This allegory of music depicts a lady sitting by a table holding a lute in her right hand and grabbing a slice of bread that lies on the table with her left. In the background is a scene with drunkened soldiers wearing Roman costumes. This type of allegorical motifs was a popular subject during the renaissance and the baroque, corresponding well with the ideas of symbolism and hidden meanings.

This painting possibly once belonged to the collection of Rudolf II of Habsburg in Prague, who was a great admirer of Floris and owned several works by him. If so, it was later taken as war booty and sent to Sweden after the looting of the Kunstkammer by the Swedish army in 1648. It is possible that it corresponds to the one refered to as Ein musica vom Flores (lot 845) in the inventory of the imperial collection 1621. This painting is the same in composition as the one also entitled Allegory of music attributed to Jacob de Backer (sold at Christie’s, London, 11 December 2002)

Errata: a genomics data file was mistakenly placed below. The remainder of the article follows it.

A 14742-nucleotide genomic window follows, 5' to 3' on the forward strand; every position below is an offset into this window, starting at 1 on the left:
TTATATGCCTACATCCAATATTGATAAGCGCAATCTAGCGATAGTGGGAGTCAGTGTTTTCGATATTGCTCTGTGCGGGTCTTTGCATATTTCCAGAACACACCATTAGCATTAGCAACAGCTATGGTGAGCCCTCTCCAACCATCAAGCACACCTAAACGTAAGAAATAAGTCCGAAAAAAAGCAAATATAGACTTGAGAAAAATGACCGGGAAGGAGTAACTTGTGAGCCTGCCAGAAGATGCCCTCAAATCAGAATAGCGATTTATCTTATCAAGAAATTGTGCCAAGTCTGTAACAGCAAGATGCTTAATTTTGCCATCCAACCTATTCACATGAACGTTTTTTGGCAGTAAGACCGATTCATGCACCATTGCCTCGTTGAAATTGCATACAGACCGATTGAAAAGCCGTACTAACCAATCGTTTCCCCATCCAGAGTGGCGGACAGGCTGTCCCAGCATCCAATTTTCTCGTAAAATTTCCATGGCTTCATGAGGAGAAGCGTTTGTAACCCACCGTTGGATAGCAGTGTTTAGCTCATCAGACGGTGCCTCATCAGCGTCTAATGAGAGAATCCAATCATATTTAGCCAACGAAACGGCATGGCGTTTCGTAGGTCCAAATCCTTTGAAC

• Title: Allegory of Music
  • Creator: Frans Floris de Vriendt
  • Date Created: c. 1570
  • Location Created: Antwerp, the Netherlands
  • Provenance: Prague 1621 (?), Rydboholm Castle 1728, Skokloster Castle 1837
  • Physical Dimensions: w 1100, h 890 mm (without frame)
  • Artist info: This south Nederlandish painting was probably executed by Frans Floris or someone connected to his studio in Antwerp during the late 16th century. Born de Vriendt as the son of a stonecutter, the young Floris initially studiedmsculpture under his father but later focused entierly on the art of painting. After educational journeys to Liege and Italy, most notably Rome where he got deeply inspired by the paintings of Michelangelo and Tintoretto, he returned to Antwerp and opend up a workshop of the Italian model, with great success. The studio of Floris engaged a large number of artists including Lucas de Heere, Marten van Cleve, Isaac Claesz and Frans Francken. His art often shows a great influense of the Italian mannerism and he belongs to the group of Antwerp artists refered to as the Nederlandish Romanists.
  • Type: Oil on canvas

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